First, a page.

What motivated you to join WikiProject Dispute Resolution? For folks who are unfamiliar with the project's work, what is WikiProject Dispute Resolution's purpose and what does it do?
bobrayner: Disputes don't just involve some contested piece of text; they also sap the time and goodwill of editors. Handled badly, a dispute can suck in more and more editors' time and lead to lasting grudges, burnout, or tit-for-tat edits elsewhere. Each member of the community is a cog in a bigger machine; good DR is the grease that keeps the machinery running efficiently.
Steven Zhang: I set up the project in November last year in an effort to consolidate reform discussions on dispute resolution. I (as well as others) have a lot of ideas for reform of dispute resolution, which was also a reason i applied for a fellowship – to get more data about dispute resolution and develop ideas to improve the processes – this project acts as a central location for those and many other ideas. I also hope that this will be a location where people will go to if they have an interest in participating in dispute resolution – we have very few volunteers and could use a lot more.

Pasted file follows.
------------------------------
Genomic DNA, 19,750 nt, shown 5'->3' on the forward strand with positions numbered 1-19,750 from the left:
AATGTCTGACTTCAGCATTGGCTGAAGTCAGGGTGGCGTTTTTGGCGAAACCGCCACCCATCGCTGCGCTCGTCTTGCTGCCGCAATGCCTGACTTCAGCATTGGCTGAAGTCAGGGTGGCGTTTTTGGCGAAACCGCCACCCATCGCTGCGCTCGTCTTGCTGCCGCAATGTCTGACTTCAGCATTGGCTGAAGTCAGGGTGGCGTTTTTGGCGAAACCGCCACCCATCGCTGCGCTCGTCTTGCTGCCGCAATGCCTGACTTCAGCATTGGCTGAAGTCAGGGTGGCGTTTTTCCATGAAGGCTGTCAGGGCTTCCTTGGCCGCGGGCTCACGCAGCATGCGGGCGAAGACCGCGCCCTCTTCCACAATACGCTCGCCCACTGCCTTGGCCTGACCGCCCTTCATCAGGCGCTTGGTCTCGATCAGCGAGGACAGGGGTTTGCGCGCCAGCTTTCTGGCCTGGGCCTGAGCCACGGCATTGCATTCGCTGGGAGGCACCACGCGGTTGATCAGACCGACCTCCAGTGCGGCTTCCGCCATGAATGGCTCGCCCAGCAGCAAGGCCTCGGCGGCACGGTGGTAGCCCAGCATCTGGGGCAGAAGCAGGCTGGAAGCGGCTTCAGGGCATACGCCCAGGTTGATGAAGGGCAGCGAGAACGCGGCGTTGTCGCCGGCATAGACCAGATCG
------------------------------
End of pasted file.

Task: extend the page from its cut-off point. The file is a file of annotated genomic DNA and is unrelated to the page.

TransporterMan: I'm a lawyer in the real world and dispute resolution was just a natural place for me. Indeed, doing DR is about all I do here except for occasionally going on binges of adding geographical coordinates to articles. Joining the WikiProject to aid in DR planning was just a logical step forward. And that's what the project is for: planning and improving DR.